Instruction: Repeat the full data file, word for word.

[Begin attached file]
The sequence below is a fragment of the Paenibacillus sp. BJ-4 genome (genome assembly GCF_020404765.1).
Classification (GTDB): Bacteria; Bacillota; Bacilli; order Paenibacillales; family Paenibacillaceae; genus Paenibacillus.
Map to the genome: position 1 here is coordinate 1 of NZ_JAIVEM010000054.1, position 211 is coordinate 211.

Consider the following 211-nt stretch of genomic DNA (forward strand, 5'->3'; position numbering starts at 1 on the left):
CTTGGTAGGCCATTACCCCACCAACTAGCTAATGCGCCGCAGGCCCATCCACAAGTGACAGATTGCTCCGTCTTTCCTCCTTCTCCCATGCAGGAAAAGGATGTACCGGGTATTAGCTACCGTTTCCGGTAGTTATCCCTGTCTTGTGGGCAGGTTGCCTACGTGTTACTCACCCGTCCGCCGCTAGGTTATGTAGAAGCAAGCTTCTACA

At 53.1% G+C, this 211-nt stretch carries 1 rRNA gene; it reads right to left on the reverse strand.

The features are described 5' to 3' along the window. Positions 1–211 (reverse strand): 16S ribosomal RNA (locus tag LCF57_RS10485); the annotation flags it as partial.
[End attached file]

The sequence below is a fragment of the Paenibacillus sp. BJ-4 genome (genome assembly GCF_020404765.1).
Classification (GTDB): Bacteria; Bacillota; Bacilli; order Paenibacillales; family Paenibacillaceae; genus Paenibacillus.
Map to the genome: position 1 here is coordinate 1 of NZ_JAIVEM010000054.1, position 211 is coordinate 211.

Consider the following 211-nt stretch of genomic DNA (forward strand, 5'->3'; position numbering starts at 1 on the left):
CTTGGTAGGCCATTACCCCACCAACTAGCTAATGCGCCGCAGGCCCATCCACAAGTGACAGATTGCTCCGTCTTTCCTCCTTCTCCCATGCAGGAAAAGGATGTACCGGGTATTAGCTACCGTTTCCGGTAGTTATCCCTGTCTTGTGGGCAGGTTGCCTACGTGTTACTCACCCGTCCGCCGCTAGGTTATGTAGAAGCAAGCTTCTACA

At 53.1% G+C, this 211-nt stretch carries 1 rRNA gene; it reads right to left on the reverse strand.

The features are described 5' to 3' along the window. Positions 1–211 (reverse strand): 16S ribosomal RNA (locus tag LCF57_RS10485); the annotation flags it as partial.